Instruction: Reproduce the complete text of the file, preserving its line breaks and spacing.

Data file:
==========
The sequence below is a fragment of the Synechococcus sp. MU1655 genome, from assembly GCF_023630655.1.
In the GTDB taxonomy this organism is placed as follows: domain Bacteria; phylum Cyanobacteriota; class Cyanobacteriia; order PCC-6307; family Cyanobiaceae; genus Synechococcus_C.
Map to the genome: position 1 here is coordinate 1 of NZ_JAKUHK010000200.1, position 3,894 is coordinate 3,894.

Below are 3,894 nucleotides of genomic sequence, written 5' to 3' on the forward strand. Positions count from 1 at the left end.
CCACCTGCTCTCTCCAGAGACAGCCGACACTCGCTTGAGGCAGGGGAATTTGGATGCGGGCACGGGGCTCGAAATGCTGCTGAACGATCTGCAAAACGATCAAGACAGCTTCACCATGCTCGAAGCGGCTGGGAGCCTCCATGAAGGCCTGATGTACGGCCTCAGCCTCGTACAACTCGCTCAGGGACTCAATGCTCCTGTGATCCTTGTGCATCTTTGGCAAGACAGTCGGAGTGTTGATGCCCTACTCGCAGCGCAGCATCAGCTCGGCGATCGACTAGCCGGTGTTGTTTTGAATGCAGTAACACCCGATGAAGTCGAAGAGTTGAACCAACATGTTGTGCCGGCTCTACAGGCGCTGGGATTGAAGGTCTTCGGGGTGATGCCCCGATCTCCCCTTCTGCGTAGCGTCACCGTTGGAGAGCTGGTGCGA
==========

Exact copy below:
The sequence below is a fragment of the Synechococcus sp. MU1655 genome, from assembly GCF_023630655.1.
In the GTDB taxonomy this organism is placed as follows: domain Bacteria; phylum Cyanobacteriota; class Cyanobacteriia; order PCC-6307; family Cyanobiaceae; genus Synechococcus_C.
Map to the genome: position 1 here is coordinate 1 of NZ_JAKUHK010000200.1, position 3,894 is coordinate 3,894.

Below are 3,894 nucleotides of genomic sequence, written 5' to 3' on the forward strand. Positions count from 1 at the left end.
CCACCTGCTCTCTCCAGAGACAGCCGACACTCGCTTGAGGCAGGGGAATTTGGATGCGGGCACGGGGCTCGAAATGCTGCTGAACGATCTGCAAAACGATCAAGACAGCTTCACCATGCTCGAAGCGGCTGGGAGCCTCCATGAAGGCCTGATGTACGGCCTCAGCCTCGTACAACTCGCTCAGGGACTCAATGCTCCTGTGATCCTTGTGCATCTTTGGCAAGACAGTCGGAGTGTTGATGCCCTACTCGCAGCGCAGCATCAGCTCGGCGATCGACTAGCCGGTGTTGTTTTGAATGCAGTAACACCCGATGAAGTCGAAGAGTTGAACCAACATGTTGTGCCGGCTCTACAGGCGCTGGGATTGAAGGTCTTCGGGGTGATGCCCCGATCTCCCCTTCTGCGTAGCGTCACCGTTGGAGAGCTGGTGCGA